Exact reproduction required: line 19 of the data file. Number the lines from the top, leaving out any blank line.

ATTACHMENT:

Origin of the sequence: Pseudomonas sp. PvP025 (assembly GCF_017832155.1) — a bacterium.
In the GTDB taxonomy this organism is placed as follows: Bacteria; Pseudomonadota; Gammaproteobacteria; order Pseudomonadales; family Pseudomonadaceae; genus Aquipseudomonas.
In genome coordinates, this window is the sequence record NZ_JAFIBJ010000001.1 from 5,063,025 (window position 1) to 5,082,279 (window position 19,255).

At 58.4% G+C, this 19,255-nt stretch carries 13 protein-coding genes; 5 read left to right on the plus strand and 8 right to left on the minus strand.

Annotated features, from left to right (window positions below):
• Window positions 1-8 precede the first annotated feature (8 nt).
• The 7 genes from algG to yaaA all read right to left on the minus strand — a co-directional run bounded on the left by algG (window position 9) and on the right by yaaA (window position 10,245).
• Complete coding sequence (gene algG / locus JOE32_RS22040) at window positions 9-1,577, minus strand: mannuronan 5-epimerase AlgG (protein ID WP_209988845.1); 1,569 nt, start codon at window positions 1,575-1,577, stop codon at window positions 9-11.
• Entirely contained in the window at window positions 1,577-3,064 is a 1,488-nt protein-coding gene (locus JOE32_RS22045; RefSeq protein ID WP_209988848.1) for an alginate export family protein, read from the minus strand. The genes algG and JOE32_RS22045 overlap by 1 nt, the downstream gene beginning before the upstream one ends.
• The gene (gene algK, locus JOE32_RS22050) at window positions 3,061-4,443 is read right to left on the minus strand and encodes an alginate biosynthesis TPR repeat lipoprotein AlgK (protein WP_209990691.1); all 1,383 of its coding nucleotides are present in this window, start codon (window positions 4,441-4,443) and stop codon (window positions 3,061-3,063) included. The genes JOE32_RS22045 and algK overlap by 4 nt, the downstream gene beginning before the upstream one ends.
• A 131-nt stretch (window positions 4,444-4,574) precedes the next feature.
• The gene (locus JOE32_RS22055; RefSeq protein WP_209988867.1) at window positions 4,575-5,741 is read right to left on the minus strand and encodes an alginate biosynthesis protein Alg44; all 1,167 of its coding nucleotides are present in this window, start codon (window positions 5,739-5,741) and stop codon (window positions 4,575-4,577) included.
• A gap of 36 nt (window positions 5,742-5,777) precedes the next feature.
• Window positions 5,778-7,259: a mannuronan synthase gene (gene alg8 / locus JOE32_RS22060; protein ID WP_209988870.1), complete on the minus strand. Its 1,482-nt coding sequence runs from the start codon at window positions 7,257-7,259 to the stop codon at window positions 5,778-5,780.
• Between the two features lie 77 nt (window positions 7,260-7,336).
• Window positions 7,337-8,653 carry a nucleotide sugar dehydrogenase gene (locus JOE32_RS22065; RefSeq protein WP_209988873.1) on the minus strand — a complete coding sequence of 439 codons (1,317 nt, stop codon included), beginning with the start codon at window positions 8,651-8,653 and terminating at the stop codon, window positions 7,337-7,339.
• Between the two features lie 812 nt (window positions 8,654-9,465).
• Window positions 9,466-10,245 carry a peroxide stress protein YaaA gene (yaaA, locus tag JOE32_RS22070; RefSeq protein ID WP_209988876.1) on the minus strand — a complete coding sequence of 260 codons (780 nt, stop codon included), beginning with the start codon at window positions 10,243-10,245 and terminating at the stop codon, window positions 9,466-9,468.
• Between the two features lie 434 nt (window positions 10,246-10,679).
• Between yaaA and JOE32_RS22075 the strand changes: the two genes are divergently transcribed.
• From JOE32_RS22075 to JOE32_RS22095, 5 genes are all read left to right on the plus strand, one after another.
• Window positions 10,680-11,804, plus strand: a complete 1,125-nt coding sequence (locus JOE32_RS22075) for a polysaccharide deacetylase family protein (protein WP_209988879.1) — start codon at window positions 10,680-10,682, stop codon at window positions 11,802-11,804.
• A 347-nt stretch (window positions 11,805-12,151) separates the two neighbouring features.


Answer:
• Between the two features lie 434 nt (window positions 10,246-10,679).